Tuesday’s votes will lead to lots of changes, but the loss of two Democratic supporters of LGBT issues, Rep. Patrick Murphy (D-Pa.) and Sen. Russ Feingold (D-Wisc.), are noteworthy — and, for some, stinging.
In a sign of the growing noise from gay Republicans, though, the challengers to both incumbents were supported by one of the right-partisan gay groups.
With a vote of 54 percent to 46 percent, Murphy has lost re-election to Congress to Mike Fitzpatrick (R). Fitzpatrick, a former congressman who had a moderate record but ran a more conservative race in 2010, will return to Congress in January. Murphy has been the House champion for the repeal of “Don’t Ask, Don’t Tell,” sponsoring the amendment aimed at repeal that was passed by the House in May.
Servicemembers Legal Defense Network executive director Aubrey Sarvis said in a statement, “Tonight the House of Representatives and our country lost a bright, capable young leader.
“SLDN will forever remember and be grateful for Patrick’s remarkable leadership in the fight to repeal DADT, and I have no doubt Patrick Murphy will be back to serve this nation again,” he said. “We appreciate his long and extraordinary service to our country.”
Likewise, Feingold, with a similar margin, lost this evening to Ron Johnson (R). As Justin Elliot wrote at Salon, “Feingold, the three-term civil libertarian senator who was a hero to progressives for, among other votes, opposing the PATRIOT Act in the weeks after Sept. 11, was trounced today by Republican and Tea Partier Ron Johnson.”
Feingold was one of seven remaining senators of the 14 who had voted against the Defense of Marriage Act in 1996. The other six are Sens. Akaka (D-Hawaii), Boxer (D-Calif.), Feinstein (D-Calif.), Inouye (D-Hawaii), Kerry (D-Mass.) and Wyden (D-Ore.).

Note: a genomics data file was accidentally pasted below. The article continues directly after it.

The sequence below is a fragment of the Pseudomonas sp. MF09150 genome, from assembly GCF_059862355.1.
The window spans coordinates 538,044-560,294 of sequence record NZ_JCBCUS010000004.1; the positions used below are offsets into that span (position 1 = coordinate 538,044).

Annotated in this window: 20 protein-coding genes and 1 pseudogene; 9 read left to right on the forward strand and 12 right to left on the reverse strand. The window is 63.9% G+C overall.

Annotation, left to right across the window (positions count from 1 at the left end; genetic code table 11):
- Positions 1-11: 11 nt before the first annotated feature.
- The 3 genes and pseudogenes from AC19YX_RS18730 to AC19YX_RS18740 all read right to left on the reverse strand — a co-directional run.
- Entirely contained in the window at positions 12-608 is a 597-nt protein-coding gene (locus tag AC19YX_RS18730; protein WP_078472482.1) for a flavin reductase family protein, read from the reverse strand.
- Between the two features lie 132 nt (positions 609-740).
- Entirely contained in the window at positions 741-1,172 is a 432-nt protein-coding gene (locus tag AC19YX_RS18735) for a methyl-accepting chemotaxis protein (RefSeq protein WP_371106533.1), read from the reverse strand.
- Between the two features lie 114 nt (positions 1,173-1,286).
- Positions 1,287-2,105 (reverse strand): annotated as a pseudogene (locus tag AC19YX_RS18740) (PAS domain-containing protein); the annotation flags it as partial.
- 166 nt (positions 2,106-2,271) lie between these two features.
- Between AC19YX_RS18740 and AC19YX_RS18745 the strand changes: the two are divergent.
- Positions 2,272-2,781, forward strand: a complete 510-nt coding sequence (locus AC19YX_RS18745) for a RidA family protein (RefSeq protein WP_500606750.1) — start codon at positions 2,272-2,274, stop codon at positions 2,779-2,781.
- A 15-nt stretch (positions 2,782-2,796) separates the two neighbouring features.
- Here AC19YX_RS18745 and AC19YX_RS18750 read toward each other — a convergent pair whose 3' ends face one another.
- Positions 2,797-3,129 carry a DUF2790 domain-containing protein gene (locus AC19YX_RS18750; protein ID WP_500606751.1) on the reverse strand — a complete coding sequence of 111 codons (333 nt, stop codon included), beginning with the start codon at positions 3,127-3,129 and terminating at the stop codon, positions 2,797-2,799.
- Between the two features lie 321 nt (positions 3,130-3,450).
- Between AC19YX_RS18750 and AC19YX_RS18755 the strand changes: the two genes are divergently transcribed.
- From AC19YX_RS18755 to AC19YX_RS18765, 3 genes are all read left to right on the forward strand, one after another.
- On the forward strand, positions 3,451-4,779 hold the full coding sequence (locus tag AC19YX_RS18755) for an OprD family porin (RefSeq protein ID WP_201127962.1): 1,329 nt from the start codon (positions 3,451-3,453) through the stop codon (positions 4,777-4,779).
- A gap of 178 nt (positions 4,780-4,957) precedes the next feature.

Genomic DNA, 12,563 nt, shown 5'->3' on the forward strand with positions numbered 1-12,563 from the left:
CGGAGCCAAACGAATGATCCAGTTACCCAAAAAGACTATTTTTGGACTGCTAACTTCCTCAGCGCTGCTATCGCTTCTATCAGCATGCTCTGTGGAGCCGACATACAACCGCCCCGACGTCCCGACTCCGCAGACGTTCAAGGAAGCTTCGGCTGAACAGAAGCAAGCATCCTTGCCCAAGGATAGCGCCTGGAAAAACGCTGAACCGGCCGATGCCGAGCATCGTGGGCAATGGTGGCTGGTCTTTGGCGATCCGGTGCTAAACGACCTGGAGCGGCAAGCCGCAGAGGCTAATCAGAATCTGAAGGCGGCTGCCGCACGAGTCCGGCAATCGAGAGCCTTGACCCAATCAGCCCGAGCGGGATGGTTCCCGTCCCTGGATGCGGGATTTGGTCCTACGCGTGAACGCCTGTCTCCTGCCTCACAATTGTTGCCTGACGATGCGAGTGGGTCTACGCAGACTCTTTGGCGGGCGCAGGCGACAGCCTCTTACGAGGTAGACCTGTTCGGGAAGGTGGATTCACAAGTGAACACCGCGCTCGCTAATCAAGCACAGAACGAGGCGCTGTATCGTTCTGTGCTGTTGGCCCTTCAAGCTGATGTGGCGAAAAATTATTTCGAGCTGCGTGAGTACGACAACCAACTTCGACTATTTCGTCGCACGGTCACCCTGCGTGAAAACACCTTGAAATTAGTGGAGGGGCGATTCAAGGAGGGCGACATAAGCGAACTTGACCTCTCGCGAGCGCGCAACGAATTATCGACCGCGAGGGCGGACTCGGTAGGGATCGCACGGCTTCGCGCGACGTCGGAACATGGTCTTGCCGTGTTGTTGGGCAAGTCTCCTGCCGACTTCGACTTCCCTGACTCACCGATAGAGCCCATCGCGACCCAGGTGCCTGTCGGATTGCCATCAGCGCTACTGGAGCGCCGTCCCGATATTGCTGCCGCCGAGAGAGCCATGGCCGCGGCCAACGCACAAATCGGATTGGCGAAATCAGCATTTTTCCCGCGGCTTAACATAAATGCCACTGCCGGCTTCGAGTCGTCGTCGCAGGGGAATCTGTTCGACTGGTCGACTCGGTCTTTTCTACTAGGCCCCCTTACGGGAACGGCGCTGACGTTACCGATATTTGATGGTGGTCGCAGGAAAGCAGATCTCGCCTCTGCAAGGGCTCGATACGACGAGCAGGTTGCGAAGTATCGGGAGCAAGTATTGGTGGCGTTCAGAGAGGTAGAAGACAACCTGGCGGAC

Of Murphy’s loss, Stonewall Democrats executive director Michael Mitchell said in a statement, “To say that we are heartbroken at the loss of one of our champions, Rep. Patrick Murphy, in his fight for reelection is an understatement. With DADT repeal, his commitment to our community never wavered. It was an honor to have Patrick as one of our ElectEquality candidates and we are proud of our efforts to help return him to Congress.”
The Log Cabin Republicans had endorsed Fitzpatrick, telling The Washington Post‘s Jonathan Capehart, “While we may not agree on every issue with a candidate we endorse, we have a continued dialogue with these Members in our efforts to secure further Republican support for legislation that benefits gay and lesbian Americans.”
GOProud, meanwhile, had recommended — but not endorsed — Johnson’s challenge to Feingold on Monday.
In the announcement of five Senate recommendations, GOProud stated that the recommendation list “represents races where GOProud is strongly encouraging its members and allies to support these men and women.”